Hurricane Thoughts

September 5, 2008

I had forgotten how exhausting these darn hurricanes can be...typhoons (even the super typhoons) in Okinawa were so much more relaxing. We would stock up on videos, junk food, and hunker down in our little concrete house to enjoy a day or two of serious down time while the 100 plus winds roared through the little island. We never boarded up or taped windows. Never lost electricity. And the day after the storm we would emerge to find sunny, breezy weather and a few downed branches. But hurricanes in Louisiana are a different.

Thanks to the modern technology we have many days of advance notice which prompts all of the prep work. The boarding up of windows, the clearing out of freezers, doing all of the laundry, stocking up on water and food, or in our case packing the car to leave town. And during the storm the challenge is trying to keep cabin fever at bay because the electricity usually goes out pretty early. But the hardest part of hurricanes seems to be after the storm. Living without electricity is not fun. The heat, the stickiness, the bugs...I don't know how people, especially women survived before air conditioning. Seriously, the thought of adding any additional layers to the bare minimum of t-shirts and shorts....how in the world could you wear panty hose or all of those petticoats without air conditioning?! I think air conditioning is part of the reason people now live longer than our ancestors. With air conditioning there must be fewer homicides and suicides, right? Has there ever been a study on that correlation?

In addition to the exhaustion, I had forgotten the sounds of hurricanes. Not just the sound of the wind and rain, but the post-hurricane sounds or lack of sound. During the first night after the storm I was struck by how quiet the world suddenly was...no cars on the road, no low level buzz of appliances, no tv, no phones and so dark. The day after brought the sound of generators throughout the neighborhood, rescue vehicles, helicopters (lots of helicopters both civilian and military), and people emerging from their homes to survey the damage. The third day became much noisier as we awoke to the sound of chain saws, utility trucks, and traffic.

Anyway, happy to report we survived Gustav and very happy to report we finally had electricity back last night. I feel so sorry for those in other areas still waiting for that modern miracle. Lots of clean up to be done in our yard, but feeling like we got very lucky with this storm. Could have been so much worse. Just hoping we don't get anymore during this hurricane season. And I had a good laugh when I saw the signs our neighbors put up on their house before evacuating (see above).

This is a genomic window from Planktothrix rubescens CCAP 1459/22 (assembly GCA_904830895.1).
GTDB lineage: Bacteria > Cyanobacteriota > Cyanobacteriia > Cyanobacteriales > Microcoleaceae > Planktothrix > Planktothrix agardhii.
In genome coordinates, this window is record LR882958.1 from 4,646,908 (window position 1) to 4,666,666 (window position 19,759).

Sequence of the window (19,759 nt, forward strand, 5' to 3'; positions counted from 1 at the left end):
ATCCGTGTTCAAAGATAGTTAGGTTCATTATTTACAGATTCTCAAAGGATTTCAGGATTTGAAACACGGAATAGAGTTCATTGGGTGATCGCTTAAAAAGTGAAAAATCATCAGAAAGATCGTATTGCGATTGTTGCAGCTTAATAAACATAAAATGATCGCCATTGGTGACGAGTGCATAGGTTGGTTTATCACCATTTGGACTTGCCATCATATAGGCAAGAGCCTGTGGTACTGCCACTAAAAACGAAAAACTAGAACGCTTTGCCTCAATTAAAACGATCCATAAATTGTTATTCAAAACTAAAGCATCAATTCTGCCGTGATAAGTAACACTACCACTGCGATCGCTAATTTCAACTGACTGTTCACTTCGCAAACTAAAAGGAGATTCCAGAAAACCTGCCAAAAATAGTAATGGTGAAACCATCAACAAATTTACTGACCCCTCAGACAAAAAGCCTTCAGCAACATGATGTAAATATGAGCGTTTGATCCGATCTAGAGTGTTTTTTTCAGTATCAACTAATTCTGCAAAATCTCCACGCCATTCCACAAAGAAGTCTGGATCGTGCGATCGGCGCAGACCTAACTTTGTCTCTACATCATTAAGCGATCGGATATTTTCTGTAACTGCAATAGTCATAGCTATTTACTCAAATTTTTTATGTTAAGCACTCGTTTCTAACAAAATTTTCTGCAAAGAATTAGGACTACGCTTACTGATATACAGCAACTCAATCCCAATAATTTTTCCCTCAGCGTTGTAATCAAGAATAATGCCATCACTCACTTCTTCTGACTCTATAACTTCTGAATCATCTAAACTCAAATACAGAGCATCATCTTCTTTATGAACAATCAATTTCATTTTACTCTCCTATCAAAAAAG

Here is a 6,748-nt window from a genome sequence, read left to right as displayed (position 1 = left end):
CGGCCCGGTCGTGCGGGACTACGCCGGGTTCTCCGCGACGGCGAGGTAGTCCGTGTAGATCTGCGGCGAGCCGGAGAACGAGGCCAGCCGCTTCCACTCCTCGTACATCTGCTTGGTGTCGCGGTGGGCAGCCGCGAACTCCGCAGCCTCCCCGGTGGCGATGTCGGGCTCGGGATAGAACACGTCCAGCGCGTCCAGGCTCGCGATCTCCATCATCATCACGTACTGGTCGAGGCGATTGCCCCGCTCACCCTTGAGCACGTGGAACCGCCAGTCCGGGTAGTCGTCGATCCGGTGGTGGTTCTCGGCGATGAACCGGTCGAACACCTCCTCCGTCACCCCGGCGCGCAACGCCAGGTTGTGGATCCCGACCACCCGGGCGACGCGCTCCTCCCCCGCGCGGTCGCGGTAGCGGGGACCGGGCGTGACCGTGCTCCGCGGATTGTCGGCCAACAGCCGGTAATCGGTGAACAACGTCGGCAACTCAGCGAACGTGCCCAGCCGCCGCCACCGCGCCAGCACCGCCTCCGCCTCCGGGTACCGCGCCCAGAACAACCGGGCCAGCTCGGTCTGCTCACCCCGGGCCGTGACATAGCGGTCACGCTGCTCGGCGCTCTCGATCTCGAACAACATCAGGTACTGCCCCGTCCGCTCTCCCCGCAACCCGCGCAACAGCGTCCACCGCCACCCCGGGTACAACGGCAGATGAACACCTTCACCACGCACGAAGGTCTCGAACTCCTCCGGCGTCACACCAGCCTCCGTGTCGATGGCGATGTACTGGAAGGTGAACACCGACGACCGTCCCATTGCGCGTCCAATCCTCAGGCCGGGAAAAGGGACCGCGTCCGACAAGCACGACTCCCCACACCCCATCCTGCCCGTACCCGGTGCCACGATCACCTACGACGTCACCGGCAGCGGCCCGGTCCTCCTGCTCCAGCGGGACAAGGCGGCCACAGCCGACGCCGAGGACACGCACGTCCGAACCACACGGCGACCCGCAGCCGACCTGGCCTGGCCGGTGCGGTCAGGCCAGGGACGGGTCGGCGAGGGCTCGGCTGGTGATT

Corinne said...

Oh friend. I was so happy to see you had posted - HOPING that meant you had electricity again!!

Yes, we're SO glad it wasn't worse!

Laurie said...

So glad to see you post! Glad you weathered the storm and have rejoined the modern age of electicity.

Heather said...

I'm so happy to see your post and know Gustav spared you the worst! I'm also very happy that you have that modern miracle back. Do they do underground utilities in Louisiana? Seems like that would help?

Anyway, good luck with all the clean-up!

holly said...

glad you survived all right. Isabel was the only big hurricane I experienced first hand, a ways inland and that was enough for me! we hightailed it to PA with our cooler full of recently purchased meat. it really is that lack of electricity that make it so miserable. I'm with you on the AC and life expectancy.... ;)

the clan mccawley said...

Lucia,
SO happy to hear you're all safe, back home and air conditioned! Have to tell ya, I miss those typhoon days too. We had to evacuate last year for the fires and it was a nightmare. What I wouldn't give for a little typhoon and some days shut in the house with nothing to do but hang out with my monkeys!

Miss ya!
Tiff

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